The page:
Even in down years, the Pac-10 at least had some established quarterbacks, guys who had started for a few years and were well known to NFL scouts. Not anymore. The Pac-10 is a running backs league now. There are stellar backs all over the conference, while the list of returning quarterback starters who figure to keep their jobs this year goes like this: Jeremiah Masoli (Oregon), Lyle Moevao (Oregon State) and Jake Locker (Washington). Masoli, who went to junior college at City College of San Francisco, is more of a running threat than he is a conventional passer. The latter two are coming off surgery.
Yes, other quarterbacks have returned, but Cal's Kevin Riley split time with Nate Longshore last year, while Stanford's Tavita Pritchard, UCLA's Kevin Craft and Washington State's Kevin Lopina are long shots to fight off younger challengers (namely, Andrew Luck, Kevin Prince and Marshall Lobbestael) for the No. 1 spot. Mark Sanchez (USC), Willie Tuitama (Arizona) and Rudy Carpenter (Arizona State) are gone, so the Pac-10 - celebrated as a great passers' conference - will rely more than ever on great running backs. The talk at Thursday's Pac-10 media day was mainly about the backs and the defenders who will have to stop them. There's Joe McKnight, one of a herd of backs at USC - which, what a surprise, was picked by the media to win its eighth straight title.
McKnight averaged 7.4 yards a carry last year, a figure that would be captivating except that Cal's Jahvid Best averaged 8.1 on his way to a conference-leading 1,580 yards. The Heisman candidate, faster than a coffee stain, is a big reason Cal was picked to finish second, ahead of loaded Oregon. Stanford, picked sixth, has its 237-pound wrecking ball, Toby Gerhart; Arizona has Nic Grigsby and Oregon has LeGarrette Blount, all of whom rushed for 1,000 yards. And then there's Jacquizz Rodgers of Oregon State, who was Pac-10 offensive player of the year as a freshman. "Now you see the running game being more efficient than it's been in a long time," Arizona State coach Dennis Erickson said. How good is the Pac-10? "Our most difficult games come from our own conference," USC's Pete Carroll said. "I can't imagine anybody better than this conference." Thorny Rose Bowl: Cal's Jeff Tedford said he would be "disappointed" if the Bowl Championship Series' new deal, which starts next year, deprived an otherwise deserving Bears team of a Rose Bowl berth.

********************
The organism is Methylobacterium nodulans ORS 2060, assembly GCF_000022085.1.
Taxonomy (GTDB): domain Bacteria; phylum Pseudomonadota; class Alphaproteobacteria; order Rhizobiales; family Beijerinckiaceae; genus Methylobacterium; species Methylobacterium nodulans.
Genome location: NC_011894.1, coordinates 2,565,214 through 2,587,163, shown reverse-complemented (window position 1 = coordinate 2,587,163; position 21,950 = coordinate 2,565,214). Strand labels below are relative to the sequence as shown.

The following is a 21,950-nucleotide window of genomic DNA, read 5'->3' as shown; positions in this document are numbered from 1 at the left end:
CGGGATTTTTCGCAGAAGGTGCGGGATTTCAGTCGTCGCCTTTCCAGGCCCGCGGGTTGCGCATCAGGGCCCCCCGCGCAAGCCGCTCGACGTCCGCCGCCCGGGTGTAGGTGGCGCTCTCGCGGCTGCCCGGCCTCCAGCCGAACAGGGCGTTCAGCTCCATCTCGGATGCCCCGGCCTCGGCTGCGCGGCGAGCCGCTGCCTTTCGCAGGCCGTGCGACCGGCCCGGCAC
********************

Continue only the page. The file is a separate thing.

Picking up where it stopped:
Under the new deal, any team from a non-BCS conference that qualifies for a BCS game would fill the vacancy left by a Pac-10 (read: USC) or Big Ten team that qualified for the national title game. In other words, for one time only, a Cal team that, say, went 11-1 could be aced out for its first Rose berth since 1958 by an undefeated non-BCS team. "Our fans would prefer to go to the Rose Bowl than the national championship," Tedford said. "That's the mind-set at Cal. There's such a drought there. They're so starved for the Rose Bowl." He said if the Bears wind up in that predicament, "it would be disappointing."